“After transitioning from male to female, I wanted to know if I looked like my father. I wanted to compare our bodies in detail. […] Finding some of these similarities felt like proof that I was, now, also his son. At the same time, it made me realize that it had nothing to do with being male or female. I always thought my hands were very feminine, as a result of my XX chromosomes. But then I looked at my father’s hands, and they look like mine.”
I have to admit that it is hard to tell to how closely father and daughter – father and son, did and do resemble one another. But what is palpable, and more powerful, is the desire for resemblance. This personal perception of self and scanning of identity is first inverted, and then countered in the following chapters. “Looking through your eyes”, a sequence of nine Super 8 stills made by Kuijper’s father, shows his young daughter paddling in the sea, while “Official identities” reproduces expired driver’s licenses, passports, and other identification cards. Looking at these rather dispassionate documents, with the white space around them, allows for a pause from the book’s emotional and visual density. The longer you observe them, however, the more descriptive and revelatory they become – not just in terms of dates, heights, and physical features, but also personal choices. Changing his name from Marjolein to Marijn, Kuijper also chose a second name: Johan, the name of his father.
One of Kuijper’s main concerns when working on Regarding you & me… was that the book would be too personal and difficult to relate to. “In my head many ideas were tangled up and it took me a long time to untangle them and really focus on the story I wanted to tell.” Speaking to mentors and his professor at The Hague’s Royal Academy of Art, he realized that he wanted to portray less of a relationship than an attempt of getting closer without ever truly achieving it. This sense of longing relates Regarding you & me… in scope, not style, to a variety of other photographic projects, including Larry Sultan’s Pictures from Home, and Diana Markosian’s Inventing my father (both of which Kuijper references as inspirations). The singularity in Kuijper’s book, though, lies in its analytical yet heartfelt approach – a topography of loss that is also reflected in the calm and elementary design, and achingly distilled in the final chapter.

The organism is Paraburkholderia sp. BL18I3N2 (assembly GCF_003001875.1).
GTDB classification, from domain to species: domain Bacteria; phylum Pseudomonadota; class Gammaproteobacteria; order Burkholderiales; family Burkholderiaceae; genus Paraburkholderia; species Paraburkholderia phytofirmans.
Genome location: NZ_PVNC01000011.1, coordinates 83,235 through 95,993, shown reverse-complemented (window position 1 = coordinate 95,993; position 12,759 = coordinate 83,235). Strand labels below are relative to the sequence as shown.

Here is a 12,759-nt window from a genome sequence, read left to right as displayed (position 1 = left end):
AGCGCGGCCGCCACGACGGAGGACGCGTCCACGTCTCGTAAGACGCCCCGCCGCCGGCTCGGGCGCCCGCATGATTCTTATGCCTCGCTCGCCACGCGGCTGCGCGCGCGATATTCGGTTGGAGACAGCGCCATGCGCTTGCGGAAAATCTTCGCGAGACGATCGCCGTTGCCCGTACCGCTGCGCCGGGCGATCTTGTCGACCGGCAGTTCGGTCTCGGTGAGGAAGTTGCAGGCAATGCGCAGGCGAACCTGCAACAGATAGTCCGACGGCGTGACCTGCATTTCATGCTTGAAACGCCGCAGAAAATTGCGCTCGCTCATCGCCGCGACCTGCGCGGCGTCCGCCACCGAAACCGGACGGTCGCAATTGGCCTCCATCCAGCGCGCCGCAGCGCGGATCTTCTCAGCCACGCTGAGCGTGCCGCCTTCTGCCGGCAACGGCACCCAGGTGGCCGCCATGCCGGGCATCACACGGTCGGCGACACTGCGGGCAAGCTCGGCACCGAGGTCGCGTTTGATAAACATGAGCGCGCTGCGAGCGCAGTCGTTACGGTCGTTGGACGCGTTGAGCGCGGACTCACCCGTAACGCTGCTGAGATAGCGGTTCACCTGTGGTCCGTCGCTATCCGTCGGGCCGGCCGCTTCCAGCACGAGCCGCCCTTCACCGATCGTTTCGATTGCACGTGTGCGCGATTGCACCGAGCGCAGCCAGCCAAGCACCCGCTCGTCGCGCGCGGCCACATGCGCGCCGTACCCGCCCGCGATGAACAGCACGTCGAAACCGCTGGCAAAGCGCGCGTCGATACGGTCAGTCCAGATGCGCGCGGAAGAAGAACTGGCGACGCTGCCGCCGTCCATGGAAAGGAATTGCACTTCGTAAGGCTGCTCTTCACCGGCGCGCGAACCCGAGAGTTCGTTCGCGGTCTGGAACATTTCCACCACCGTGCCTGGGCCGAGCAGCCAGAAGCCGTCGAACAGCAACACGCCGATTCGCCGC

Unfolding as two parallel timelines, “Becoming older than you ever were” retraces father and child across decades, at the same age and similar poses, both in color and in black-and-white. In 1983 his father’s timeline stops, while Kuijper’s continues.
In the simplest sense, Regarding you & me. . . is a book about absence. It is fragile and conceptual. You might call it an archive of similarities, a search for approval, a labor of love, a work of grieving. Tipped-in between the final pages, a handwritten note describes Kuijper’s experience of grief as a seven year old:
“My daddy is dead / I don’t like it / I’m sorry for my mom / And also for my grandma and grandpa / And for my aunts.”
Written in response to a school assignment, these words are followed by a small drawing of a figure, sadly standing next to another one lying in bed. A self-portrait, perhaps. Together they show us another layer of Kuijper’s book: a wound that goes beyond time, identity, and gender. One we all know, but rarely share.
Collector’s POV: Marijn J. Kuijper does not appear to have consistent gallery representation at this time. As a result, interested collectors should likely connect directly with the artist via his website (linked in the sidebar).